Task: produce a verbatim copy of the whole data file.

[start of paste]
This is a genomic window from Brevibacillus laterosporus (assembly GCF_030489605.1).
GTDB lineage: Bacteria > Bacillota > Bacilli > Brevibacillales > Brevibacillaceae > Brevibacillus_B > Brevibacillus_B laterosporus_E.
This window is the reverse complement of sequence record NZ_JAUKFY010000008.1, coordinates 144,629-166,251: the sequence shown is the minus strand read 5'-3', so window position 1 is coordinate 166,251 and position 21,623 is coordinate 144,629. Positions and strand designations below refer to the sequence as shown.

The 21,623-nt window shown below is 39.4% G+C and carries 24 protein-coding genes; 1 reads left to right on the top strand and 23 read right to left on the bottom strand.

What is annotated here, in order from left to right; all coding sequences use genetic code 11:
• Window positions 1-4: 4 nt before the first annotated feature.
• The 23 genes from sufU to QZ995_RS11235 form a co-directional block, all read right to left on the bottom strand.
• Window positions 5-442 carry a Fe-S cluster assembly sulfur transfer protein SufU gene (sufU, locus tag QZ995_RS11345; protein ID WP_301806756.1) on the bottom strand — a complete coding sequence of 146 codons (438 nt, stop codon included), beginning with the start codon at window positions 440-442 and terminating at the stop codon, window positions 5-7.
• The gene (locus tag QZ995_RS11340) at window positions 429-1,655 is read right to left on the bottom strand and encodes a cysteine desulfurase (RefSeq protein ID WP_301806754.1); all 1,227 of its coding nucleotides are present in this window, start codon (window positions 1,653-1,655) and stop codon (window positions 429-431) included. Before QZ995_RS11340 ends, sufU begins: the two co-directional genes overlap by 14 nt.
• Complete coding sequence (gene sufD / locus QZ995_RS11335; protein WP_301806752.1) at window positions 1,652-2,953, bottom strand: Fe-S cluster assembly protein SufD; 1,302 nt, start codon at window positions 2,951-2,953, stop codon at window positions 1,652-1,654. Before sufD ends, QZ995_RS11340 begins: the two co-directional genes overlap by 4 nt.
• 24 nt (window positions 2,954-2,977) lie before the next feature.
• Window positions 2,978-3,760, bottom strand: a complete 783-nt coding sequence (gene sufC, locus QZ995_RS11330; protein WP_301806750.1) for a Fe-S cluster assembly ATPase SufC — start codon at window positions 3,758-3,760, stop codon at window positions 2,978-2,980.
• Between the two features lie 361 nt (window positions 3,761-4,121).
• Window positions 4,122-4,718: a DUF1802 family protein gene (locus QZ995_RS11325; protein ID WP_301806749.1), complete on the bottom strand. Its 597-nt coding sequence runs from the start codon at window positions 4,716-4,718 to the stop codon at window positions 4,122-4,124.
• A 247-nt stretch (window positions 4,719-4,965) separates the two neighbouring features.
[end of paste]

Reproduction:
This is a genomic window from Brevibacillus laterosporus (assembly GCF_030489605.1).
GTDB lineage: Bacteria > Bacillota > Bacilli > Brevibacillales > Brevibacillaceae > Brevibacillus_B > Brevibacillus_B laterosporus_E.
This window is the reverse complement of sequence record NZ_JAUKFY010000008.1, coordinates 144,629-166,251: the sequence shown is the minus strand read 5'-3', so window position 1 is coordinate 166,251 and position 21,623 is coordinate 144,629. Positions and strand designations below refer to the sequence as shown.

The 21,623-nt window shown below is 39.4% G+C and carries 24 protein-coding genes; 1 reads left to right on the top strand and 23 read right to left on the bottom strand.

What is annotated here, in order from left to right; all coding sequences use genetic code 11:
• Window positions 1-4: 4 nt before the first annotated feature.
• The 23 genes from sufU to QZ995_RS11235 form a co-directional block, all read right to left on the bottom strand.
• Window positions 5-442 carry a Fe-S cluster assembly sulfur transfer protein SufU gene (sufU, locus tag QZ995_RS11345; protein ID WP_301806756.1) on the bottom strand — a complete coding sequence of 146 codons (438 nt, stop codon included), beginning with the start codon at window positions 440-442 and terminating at the stop codon, window positions 5-7.
• The gene (locus tag QZ995_RS11340) at window positions 429-1,655 is read right to left on the bottom strand and encodes a cysteine desulfurase (RefSeq protein ID WP_301806754.1); all 1,227 of its coding nucleotides are present in this window, start codon (window positions 1,653-1,655) and stop codon (window positions 429-431) included. Before QZ995_RS11340 ends, sufU begins: the two co-directional genes overlap by 14 nt.
• Complete coding sequence (gene sufD / locus QZ995_RS11335; protein WP_301806752.1) at window positions 1,652-2,953, bottom strand: Fe-S cluster assembly protein SufD; 1,302 nt, start codon at window positions 2,951-2,953, stop codon at window positions 1,652-1,654. Before sufD ends, QZ995_RS11340 begins: the two co-directional genes overlap by 4 nt.
• 24 nt (window positions 2,954-2,977) lie before the next feature.
• Window positions 2,978-3,760, bottom strand: a complete 783-nt coding sequence (gene sufC, locus QZ995_RS11330; protein WP_301806750.1) for a Fe-S cluster assembly ATPase SufC — start codon at window positions 3,758-3,760, stop codon at window positions 2,978-2,980.
• Between the two features lie 361 nt (window positions 3,761-4,121).
• Window positions 4,122-4,718: a DUF1802 family protein gene (locus QZ995_RS11325; protein ID WP_301806749.1), complete on the bottom strand. Its 597-nt coding sequence runs from the start codon at window positions 4,716-4,718 to the stop codon at window positions 4,122-4,124.
• A 247-nt stretch (window positions 4,719-4,965) separates the two neighbouring features.